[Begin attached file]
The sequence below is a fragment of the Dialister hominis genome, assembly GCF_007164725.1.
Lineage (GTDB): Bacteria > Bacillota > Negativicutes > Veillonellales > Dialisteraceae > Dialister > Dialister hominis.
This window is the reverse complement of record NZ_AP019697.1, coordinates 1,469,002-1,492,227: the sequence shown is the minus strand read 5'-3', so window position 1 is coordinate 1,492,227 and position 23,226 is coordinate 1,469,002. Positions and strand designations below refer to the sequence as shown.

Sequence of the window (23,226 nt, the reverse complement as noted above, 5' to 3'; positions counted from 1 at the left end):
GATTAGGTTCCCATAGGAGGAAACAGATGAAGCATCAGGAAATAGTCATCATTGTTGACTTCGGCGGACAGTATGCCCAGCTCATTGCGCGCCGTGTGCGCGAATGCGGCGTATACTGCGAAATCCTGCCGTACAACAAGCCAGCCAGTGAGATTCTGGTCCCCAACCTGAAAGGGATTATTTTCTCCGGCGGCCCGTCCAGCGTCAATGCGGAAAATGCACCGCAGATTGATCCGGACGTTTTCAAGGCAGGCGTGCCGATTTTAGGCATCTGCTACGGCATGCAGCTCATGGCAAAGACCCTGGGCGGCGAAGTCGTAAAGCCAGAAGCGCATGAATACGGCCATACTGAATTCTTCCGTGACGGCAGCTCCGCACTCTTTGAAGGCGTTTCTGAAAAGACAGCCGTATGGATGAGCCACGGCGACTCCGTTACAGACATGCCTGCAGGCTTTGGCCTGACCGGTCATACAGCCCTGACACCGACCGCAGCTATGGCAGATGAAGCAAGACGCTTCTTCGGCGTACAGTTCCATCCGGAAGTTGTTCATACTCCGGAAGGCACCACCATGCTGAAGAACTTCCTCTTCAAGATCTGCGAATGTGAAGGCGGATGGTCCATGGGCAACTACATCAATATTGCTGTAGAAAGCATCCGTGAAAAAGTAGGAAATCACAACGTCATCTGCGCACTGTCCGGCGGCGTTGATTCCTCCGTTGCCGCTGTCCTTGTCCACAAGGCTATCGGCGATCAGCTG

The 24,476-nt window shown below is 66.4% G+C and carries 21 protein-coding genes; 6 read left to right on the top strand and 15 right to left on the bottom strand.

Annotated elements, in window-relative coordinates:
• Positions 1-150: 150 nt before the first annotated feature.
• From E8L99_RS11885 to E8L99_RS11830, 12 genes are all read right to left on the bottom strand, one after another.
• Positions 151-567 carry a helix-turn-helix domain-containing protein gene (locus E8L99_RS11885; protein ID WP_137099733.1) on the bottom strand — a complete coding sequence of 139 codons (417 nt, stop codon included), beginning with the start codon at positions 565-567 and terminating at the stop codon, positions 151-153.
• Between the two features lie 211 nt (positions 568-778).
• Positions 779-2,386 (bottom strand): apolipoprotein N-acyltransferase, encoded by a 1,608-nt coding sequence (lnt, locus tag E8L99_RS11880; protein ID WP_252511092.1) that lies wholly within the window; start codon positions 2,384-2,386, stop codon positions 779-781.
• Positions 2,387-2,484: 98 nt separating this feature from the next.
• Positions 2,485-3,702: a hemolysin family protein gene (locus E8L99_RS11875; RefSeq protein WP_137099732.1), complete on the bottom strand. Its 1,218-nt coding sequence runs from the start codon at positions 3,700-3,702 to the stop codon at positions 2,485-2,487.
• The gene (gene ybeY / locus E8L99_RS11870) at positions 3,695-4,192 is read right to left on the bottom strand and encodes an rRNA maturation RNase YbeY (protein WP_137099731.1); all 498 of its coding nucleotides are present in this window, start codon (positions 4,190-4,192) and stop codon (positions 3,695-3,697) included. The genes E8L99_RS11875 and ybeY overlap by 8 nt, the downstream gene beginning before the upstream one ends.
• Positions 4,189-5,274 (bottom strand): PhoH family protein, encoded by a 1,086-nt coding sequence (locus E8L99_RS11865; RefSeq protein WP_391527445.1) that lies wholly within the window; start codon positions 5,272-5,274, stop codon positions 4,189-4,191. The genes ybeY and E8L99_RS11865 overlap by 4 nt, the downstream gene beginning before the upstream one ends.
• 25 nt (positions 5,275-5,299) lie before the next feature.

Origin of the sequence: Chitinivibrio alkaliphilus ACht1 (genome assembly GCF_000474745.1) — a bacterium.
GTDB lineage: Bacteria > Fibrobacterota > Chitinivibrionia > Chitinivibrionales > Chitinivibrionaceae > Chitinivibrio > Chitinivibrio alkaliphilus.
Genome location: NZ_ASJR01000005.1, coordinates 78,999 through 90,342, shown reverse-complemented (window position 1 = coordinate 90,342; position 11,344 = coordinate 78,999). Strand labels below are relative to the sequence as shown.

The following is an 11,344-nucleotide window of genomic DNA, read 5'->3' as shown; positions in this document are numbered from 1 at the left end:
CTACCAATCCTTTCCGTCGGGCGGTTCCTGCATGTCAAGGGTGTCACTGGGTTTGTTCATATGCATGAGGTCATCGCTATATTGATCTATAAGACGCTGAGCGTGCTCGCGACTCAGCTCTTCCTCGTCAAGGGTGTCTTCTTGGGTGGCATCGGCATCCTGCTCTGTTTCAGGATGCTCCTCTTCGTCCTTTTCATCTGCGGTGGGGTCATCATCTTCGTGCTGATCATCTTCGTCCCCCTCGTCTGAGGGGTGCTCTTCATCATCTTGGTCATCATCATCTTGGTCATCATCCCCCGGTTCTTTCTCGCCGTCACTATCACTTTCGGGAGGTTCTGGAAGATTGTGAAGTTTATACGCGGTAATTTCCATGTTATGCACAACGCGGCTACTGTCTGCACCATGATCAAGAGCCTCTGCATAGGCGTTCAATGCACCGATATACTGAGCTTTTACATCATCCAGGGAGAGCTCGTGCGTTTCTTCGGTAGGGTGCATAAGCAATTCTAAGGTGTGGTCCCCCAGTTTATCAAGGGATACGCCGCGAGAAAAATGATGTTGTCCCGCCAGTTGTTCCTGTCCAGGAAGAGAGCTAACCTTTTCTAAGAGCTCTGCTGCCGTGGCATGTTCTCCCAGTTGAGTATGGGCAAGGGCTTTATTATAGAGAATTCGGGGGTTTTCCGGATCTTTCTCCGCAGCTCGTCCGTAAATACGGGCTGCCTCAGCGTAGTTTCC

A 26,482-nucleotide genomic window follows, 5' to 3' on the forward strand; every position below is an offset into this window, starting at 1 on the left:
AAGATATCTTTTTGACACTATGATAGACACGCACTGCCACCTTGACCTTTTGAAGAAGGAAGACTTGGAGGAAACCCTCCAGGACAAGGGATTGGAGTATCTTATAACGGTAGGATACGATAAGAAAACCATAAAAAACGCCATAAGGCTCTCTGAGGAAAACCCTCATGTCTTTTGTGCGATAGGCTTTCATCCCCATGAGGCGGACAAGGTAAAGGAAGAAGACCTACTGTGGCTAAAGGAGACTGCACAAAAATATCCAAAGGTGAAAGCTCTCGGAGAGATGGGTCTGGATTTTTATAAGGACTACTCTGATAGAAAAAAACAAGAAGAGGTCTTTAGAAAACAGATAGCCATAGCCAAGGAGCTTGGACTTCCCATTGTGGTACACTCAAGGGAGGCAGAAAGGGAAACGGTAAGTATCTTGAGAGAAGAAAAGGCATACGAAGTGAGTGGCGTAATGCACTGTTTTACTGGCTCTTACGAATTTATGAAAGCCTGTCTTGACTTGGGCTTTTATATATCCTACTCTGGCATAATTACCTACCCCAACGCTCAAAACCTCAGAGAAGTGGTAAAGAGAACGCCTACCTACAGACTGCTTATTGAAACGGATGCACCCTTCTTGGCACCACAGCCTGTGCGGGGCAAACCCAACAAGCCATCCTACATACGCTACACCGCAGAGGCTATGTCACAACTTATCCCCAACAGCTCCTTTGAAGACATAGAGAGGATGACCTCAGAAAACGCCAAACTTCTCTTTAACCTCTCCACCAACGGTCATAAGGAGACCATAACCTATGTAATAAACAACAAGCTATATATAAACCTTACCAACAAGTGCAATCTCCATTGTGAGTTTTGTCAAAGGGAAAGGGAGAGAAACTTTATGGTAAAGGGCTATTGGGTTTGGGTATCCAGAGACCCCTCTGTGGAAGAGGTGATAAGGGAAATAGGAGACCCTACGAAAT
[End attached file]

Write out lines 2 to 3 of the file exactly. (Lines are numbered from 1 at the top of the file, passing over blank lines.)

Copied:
Lineage (GTDB): Bacteria > Bacillota > Negativicutes > Veillonellales > Dialisteraceae > Dialister > Dialister hominis.
This window is the reverse complement of record NZ_AP019697.1, coordinates 1,469,002-1,492,227: the sequence shown is the minus strand read 5'-3', so window position 1 is coordinate 1,492,227 and position 23,226 is coordinate 1,469,002. Positions and strand designations below refer to the sequence as shown.